Article: Breaking barriers: Young women leading the way


Breaking barriers: Young women leading the way

A more inclusive and diverse leadership environment can be fostered through collaborative actions and initiatives.
Breaking barriers: Young women leading the way

As a young woman with aspirations to advance in the corporate world and leave a lasting impact on the realm of leadership, I am well-acquainted with the distinct hurdles that we encounter on this path. While there have been notable advancements in recent years, gender disparities persist, and young women frequently grapple with the complexities of charting a course towards success. This article delves into the obstacles confronted by young women in leadership positions and offers insights into how our society can foster a more inclusive and supportive environment.

Breaking stereotypes and gender bias

Inclusivity/Gender Diversity in leadership is not just a buzzword; it is a crucial component of success in today's globalised and interconnected world. Women in general are often seen as less competent, less ambitious, or less deserving of leadership positions compared to their male counterparts. However, for a young woman, the scenario is worse which limits their skills, knowledge, perspectives and experiences brought to the table. Breaking these stereotypes and gender bias should be a collective effort that requires action at both individual and societal levels.

Building confidence and assertiveness in leadership

A notable challenge encountered by young women in leadership roles is the struggle to strike a balance between confidence and assertiveness. Paradoxically, when they exhibit confidence and assertiveness, they are sometimes labelled as "bossy" or "aggressive." This creates a delicate equilibrium between self-assuredness and maintaining likability, a balance that carries different expectations compared to their male counterparts. To overcome this challenge, young women should prioritize building their self-esteem, establishing clear objectives, celebrating their accomplishments, surmounting the obstacles that impede their progress, and ensuring that their voices resonate in leadership positions.

Imposter syndrome

Imposter syndrome, a psychological phenomenon, plagues many, particularly young women in leadership roles. They often impose unrealistic standards on themselves, fearing that minor mistakes will expose their supposed incompetence. This leads to downplaying their achievements, attributing success to luck rather than skill and effort. To combat this, celebrating even small accomplishments and maintaining a record of achievements can serve as a tangible reminder of their capabilities.

Comparing oneself constantly to others can also foster feelings of inferiority. Recognizing that others grapple with self-doubt can mitigate isolation and help in distancing from negative thought patterns. Building a support network of mentors, peers, friends, and family is crucial for providing encouragement, reassurance, and perspective during moments of self-doubt.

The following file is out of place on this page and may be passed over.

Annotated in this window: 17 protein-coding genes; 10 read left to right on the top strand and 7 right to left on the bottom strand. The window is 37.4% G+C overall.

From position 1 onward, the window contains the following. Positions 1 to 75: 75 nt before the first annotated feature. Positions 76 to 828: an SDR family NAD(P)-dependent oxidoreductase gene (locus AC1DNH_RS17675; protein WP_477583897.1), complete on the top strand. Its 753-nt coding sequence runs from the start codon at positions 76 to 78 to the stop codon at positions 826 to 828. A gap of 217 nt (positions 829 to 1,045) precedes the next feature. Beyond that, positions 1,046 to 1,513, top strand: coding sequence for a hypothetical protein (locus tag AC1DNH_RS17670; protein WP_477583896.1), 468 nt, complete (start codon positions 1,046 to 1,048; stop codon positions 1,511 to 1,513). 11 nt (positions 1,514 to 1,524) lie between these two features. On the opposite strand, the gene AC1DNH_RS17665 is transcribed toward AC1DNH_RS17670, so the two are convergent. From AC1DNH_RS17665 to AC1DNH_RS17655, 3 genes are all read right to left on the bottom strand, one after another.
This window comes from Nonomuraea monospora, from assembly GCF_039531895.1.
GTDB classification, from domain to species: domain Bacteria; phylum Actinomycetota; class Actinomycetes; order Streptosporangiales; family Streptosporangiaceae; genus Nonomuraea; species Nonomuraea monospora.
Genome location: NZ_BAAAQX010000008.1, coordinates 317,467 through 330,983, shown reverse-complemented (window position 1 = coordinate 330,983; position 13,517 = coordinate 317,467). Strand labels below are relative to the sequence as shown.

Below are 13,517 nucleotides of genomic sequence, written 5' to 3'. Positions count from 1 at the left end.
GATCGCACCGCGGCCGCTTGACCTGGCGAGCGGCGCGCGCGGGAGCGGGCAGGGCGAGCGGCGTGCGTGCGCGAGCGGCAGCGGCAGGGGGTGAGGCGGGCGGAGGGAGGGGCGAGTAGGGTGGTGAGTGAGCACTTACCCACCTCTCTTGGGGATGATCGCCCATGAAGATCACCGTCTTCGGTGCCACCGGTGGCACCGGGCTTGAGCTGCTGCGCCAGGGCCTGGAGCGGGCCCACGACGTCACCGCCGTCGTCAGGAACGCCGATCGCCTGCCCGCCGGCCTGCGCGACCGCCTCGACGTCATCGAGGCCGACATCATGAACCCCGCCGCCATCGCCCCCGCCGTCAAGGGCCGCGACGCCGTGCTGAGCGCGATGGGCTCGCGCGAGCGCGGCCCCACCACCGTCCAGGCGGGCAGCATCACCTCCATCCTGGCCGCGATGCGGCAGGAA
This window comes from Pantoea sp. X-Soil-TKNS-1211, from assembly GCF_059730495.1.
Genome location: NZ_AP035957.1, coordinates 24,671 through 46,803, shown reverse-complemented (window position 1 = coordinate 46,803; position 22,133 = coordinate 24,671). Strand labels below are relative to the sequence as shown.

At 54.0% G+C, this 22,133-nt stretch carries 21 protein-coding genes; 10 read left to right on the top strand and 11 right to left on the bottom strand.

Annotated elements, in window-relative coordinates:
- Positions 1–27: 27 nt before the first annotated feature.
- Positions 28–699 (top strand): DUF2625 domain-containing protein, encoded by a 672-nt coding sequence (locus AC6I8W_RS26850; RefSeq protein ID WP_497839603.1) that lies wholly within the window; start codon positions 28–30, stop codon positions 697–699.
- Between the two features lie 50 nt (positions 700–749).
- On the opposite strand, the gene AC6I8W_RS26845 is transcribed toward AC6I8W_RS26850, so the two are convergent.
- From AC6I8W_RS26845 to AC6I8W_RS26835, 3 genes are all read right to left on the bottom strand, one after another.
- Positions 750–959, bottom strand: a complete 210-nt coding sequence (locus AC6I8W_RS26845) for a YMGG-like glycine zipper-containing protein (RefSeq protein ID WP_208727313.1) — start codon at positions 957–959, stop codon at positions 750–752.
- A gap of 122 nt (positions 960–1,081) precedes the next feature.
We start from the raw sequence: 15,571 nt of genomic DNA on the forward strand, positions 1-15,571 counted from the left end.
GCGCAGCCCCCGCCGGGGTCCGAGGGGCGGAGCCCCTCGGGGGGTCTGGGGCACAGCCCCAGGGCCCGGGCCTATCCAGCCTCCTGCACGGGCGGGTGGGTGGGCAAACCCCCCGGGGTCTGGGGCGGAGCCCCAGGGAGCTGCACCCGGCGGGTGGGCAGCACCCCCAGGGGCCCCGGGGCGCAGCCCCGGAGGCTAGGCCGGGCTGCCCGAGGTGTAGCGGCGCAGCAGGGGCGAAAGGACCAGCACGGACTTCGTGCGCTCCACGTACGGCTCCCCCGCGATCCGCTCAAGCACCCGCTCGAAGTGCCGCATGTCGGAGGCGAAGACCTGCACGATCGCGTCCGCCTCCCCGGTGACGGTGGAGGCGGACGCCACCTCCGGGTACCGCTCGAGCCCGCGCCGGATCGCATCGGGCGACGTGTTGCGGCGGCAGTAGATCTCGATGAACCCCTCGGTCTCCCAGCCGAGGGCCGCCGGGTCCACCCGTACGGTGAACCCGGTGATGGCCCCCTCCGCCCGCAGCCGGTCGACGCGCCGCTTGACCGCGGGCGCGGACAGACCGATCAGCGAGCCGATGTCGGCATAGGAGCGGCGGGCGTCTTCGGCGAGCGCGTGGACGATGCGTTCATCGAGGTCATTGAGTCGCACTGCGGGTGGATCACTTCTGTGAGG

Absence of visible role models

In recent times, the discourse around women in leadership roles has gained momentum, celebrating their achievements and breaking barriers. However, in mass media, we do not see such role models being revealed. Behind the spotlight, countless young women are crafting their leadership journeys, starting from scratch and surmounting hurdles to achieve success. These stories are a testament to hard work, resilience, and the pursuit of excellence. These young women hail from diverse backgrounds and have overcome financial constraints, societal expectations, and personal setbacks to rise to leadership positions. Their narratives are a source of inspiration that showcases the immense potential of talent, ambition, and dedication.

Unavailability of proper leadership development programs

The absence of leadership development programs hinders young women from fully honing their leadership skills, limiting their growth and preventing organizations from benefiting from diverse and capable leaders. This can lead to career stagnation, reduced motivation, and disengagement. Furthermore, individuals often get promoted to management roles without essential leadership training, resulting in difficulties in communication, delegation, and motivation. This lack of training may foster micromanagement tendencies, hindering creativity, autonomy, and trust within teams.


Despite significant challenges, young women in leadership roles can overcome them. This involves recognising diversity's value, cultivating confidence, challenging gender biases, improving communication, balancing work and life, seeking mentorship, celebrating success stories, and accessing resources. Supporting and empowering young women is a collective responsibility that promotes equal opportunities, ultimately creating a more inclusive and diverse leadership landscape.

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Topics: Leadership, Diversity, #PowerWomen

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